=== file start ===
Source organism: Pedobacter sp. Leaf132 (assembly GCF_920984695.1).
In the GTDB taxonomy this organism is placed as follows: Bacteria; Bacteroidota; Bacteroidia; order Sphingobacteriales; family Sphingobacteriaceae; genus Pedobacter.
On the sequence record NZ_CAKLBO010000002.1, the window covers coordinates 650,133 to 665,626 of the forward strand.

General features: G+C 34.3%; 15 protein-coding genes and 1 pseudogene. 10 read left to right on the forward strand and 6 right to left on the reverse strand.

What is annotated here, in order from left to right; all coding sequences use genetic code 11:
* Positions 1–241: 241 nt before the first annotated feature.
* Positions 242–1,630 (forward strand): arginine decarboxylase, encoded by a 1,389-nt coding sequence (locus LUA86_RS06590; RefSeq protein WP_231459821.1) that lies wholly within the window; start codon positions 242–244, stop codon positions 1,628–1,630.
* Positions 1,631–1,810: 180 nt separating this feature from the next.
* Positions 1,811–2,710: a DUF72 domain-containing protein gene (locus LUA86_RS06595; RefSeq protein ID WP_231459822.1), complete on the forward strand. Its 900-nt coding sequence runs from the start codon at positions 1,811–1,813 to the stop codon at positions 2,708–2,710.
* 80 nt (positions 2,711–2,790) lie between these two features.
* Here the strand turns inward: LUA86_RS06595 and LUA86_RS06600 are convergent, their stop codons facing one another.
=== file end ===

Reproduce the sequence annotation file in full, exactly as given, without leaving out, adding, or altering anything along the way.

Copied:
Source organism: Pedobacter sp. Leaf132 (assembly GCF_920984695.1).
In the GTDB taxonomy this organism is placed as follows: Bacteria; Bacteroidota; Bacteroidia; order Sphingobacteriales; family Sphingobacteriaceae; genus Pedobacter.
On the sequence record NZ_CAKLBO010000002.1, the window covers coordinates 650,133 to 665,626 of the forward strand.

General features: G+C 34.3%; 15 protein-coding genes and 1 pseudogene. 10 read left to right on the forward strand and 6 right to left on the reverse strand.

What is annotated here, in order from left to right; all coding sequences use genetic code 11:
* Positions 1–241: 241 nt before the first annotated feature.
* Positions 242–1,630 (forward strand): arginine decarboxylase, encoded by a 1,389-nt coding sequence (locus LUA86_RS06590; RefSeq protein WP_231459821.1) that lies wholly within the window; start codon positions 242–244, stop codon positions 1,628–1,630.
* Positions 1,631–1,810: 180 nt separating this feature from the next.
* Positions 1,811–2,710: a DUF72 domain-containing protein gene (locus LUA86_RS06595; RefSeq protein ID WP_231459822.1), complete on the forward strand. Its 900-nt coding sequence runs from the start codon at positions 1,811–1,813 to the stop codon at positions 2,708–2,710.
* 80 nt (positions 2,711–2,790) lie between these two features.
* Here the strand turns inward: LUA86_RS06595 and LUA86_RS06600 are convergent, their stop codons facing one another.